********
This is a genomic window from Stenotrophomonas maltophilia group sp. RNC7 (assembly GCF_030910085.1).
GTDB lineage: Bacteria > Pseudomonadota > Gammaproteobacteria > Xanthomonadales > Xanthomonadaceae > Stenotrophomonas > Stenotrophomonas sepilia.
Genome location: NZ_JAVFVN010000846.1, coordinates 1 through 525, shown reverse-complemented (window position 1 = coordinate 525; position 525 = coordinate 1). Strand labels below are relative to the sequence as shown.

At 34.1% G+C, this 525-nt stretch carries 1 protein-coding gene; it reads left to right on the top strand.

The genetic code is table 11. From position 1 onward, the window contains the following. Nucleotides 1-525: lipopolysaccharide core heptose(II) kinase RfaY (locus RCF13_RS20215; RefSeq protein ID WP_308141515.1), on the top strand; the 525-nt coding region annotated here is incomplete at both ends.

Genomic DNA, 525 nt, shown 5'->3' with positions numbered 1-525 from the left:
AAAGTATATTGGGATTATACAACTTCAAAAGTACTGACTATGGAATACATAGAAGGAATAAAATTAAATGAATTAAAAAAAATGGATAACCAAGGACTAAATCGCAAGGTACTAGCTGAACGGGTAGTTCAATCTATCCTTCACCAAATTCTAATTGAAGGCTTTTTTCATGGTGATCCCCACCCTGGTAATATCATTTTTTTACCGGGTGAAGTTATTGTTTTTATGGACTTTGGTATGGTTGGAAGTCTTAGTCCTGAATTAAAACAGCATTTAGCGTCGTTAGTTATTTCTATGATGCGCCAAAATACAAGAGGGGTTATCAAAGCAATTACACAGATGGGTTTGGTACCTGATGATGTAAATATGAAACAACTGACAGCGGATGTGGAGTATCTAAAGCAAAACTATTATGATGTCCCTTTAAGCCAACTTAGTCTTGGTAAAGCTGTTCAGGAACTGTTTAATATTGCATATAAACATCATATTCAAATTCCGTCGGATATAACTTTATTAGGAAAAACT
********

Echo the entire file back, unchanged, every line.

This is a genomic window from Stenotrophomonas maltophilia group sp. RNC7 (assembly GCF_030910085.1).
GTDB lineage: Bacteria > Pseudomonadota > Gammaproteobacteria > Xanthomonadales > Xanthomonadaceae > Stenotrophomonas > Stenotrophomonas sepilia.
Genome location: NZ_JAVFVN010000846.1, coordinates 1 through 525, shown reverse-complemented (window position 1 = coordinate 525; position 525 = coordinate 1). Strand labels below are relative to the sequence as shown.

At 34.1% G+C, this 525-nt stretch carries 1 protein-coding gene; it reads left to right on the top strand.

The genetic code is table 11. From position 1 onward, the window contains the following. Nucleotides 1-525: lipopolysaccharide core heptose(II) kinase RfaY (locus RCF13_RS20215; RefSeq protein ID WP_308141515.1), on the top strand; the 525-nt coding region annotated here is incomplete at both ends.

Genomic DNA, 525 nt, shown 5'->3' with positions numbered 1-525 from the left:
AAAGTATATTGGGATTATACAACTTCAAAAGTACTGACTATGGAATACATAGAAGGAATAAAATTAAATGAATTAAAAAAAATGGATAACCAAGGACTAAATCGCAAGGTACTAGCTGAACGGGTAGTTCAATCTATCCTTCACCAAATTCTAATTGAAGGCTTTTTTCATGGTGATCCCCACCCTGGTAATATCATTTTTTTACCGGGTGAAGTTATTGTTTTTATGGACTTTGGTATGGTTGGAAGTCTTAGTCCTGAATTAAAACAGCATTTAGCGTCGTTAGTTATTTCTATGATGCGCCAAAATACAAGAGGGGTTATCAAAGCAATTACACAGATGGGTTTGGTACCTGATGATGTAAATATGAAACAACTGACAGCGGATGTGGAGTATCTAAAGCAAAACTATTATGATGTCCCTTTAAGCCAACTTAGTCTTGGTAAAGCTGTTCAGGAACTGTTTAATATTGCATATAAACATCATATTCAAATTCCGTCGGATATAACTTTATTAGGAAAAACT